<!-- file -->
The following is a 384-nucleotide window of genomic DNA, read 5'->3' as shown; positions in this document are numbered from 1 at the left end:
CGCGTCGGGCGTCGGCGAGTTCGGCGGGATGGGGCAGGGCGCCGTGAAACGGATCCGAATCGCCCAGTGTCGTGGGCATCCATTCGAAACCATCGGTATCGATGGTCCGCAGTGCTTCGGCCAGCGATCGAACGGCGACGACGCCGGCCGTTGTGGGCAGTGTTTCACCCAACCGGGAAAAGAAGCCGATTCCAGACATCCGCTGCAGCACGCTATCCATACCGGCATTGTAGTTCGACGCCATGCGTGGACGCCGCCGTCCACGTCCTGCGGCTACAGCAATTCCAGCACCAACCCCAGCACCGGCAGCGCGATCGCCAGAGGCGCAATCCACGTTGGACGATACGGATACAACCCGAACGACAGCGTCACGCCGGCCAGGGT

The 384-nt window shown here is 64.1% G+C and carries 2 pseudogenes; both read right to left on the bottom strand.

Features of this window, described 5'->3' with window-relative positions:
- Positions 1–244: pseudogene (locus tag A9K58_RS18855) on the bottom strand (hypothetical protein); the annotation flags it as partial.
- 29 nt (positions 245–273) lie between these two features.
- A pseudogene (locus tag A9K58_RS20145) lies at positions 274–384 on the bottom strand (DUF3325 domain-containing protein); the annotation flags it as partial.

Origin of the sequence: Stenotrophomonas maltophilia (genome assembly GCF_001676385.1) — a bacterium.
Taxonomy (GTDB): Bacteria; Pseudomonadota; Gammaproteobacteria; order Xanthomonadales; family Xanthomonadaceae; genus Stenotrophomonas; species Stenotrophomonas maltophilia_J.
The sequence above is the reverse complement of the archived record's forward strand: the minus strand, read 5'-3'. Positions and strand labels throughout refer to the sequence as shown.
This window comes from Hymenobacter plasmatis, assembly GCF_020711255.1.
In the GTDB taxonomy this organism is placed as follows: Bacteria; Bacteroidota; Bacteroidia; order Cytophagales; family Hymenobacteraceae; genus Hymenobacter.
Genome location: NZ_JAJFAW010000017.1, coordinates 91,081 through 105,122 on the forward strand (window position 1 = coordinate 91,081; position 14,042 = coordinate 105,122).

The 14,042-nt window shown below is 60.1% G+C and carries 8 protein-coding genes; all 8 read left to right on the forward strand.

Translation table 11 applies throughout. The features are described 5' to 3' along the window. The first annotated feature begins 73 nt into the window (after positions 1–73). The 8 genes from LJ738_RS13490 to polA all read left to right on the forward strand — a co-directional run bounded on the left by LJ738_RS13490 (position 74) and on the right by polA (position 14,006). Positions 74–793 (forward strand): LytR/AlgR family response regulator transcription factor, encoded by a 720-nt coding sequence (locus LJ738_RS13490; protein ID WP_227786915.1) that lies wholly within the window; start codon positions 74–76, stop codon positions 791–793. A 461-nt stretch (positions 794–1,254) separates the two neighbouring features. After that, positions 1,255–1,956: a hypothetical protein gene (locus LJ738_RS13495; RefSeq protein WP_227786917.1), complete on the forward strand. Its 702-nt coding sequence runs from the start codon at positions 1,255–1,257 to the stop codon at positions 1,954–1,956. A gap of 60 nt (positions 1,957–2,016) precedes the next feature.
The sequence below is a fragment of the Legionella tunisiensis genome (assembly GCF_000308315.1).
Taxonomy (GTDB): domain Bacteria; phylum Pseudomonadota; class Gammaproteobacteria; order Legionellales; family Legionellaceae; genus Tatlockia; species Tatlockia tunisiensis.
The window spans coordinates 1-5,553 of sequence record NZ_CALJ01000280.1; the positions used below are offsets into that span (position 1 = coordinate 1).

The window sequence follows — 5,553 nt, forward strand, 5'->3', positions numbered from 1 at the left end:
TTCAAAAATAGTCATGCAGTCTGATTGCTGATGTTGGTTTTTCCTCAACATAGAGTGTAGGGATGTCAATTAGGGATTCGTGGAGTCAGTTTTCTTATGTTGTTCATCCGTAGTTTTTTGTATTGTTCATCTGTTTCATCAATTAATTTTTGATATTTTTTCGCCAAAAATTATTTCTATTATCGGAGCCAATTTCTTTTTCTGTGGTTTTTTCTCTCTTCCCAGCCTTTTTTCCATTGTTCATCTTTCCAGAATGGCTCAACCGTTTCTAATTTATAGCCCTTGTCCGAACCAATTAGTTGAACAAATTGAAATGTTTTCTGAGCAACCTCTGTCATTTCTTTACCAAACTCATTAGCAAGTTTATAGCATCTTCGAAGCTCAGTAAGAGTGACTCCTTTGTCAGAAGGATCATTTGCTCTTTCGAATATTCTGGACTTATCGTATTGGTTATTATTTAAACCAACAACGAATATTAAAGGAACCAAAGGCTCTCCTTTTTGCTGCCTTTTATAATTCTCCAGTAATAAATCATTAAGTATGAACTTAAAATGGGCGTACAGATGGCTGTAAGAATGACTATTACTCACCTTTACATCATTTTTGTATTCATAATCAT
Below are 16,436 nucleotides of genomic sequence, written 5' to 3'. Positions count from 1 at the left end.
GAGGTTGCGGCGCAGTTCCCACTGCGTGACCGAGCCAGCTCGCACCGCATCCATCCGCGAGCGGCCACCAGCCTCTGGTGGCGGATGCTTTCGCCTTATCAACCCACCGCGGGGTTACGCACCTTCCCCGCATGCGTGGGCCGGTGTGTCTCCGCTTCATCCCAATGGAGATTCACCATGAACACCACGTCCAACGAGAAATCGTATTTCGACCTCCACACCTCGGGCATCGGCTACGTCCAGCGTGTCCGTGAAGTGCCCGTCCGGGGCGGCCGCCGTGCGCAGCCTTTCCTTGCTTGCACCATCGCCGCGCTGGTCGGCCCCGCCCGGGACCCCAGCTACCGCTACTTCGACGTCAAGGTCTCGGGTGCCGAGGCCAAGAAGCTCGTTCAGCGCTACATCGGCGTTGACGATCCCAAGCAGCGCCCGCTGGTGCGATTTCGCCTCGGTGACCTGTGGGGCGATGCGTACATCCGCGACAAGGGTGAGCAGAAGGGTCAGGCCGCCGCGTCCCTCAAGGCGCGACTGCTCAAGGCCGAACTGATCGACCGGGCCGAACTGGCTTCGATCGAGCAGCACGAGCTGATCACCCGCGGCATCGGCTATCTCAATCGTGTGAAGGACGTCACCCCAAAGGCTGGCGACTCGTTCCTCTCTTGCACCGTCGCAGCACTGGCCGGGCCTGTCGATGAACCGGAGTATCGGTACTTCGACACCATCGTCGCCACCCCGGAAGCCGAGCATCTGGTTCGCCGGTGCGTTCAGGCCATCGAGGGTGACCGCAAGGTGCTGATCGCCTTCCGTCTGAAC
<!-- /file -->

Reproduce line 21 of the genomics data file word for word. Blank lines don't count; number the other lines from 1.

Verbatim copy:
Below are 16,436 nucleotides of genomic sequence, written 5' to 3'. Positions count from 1 at the left end.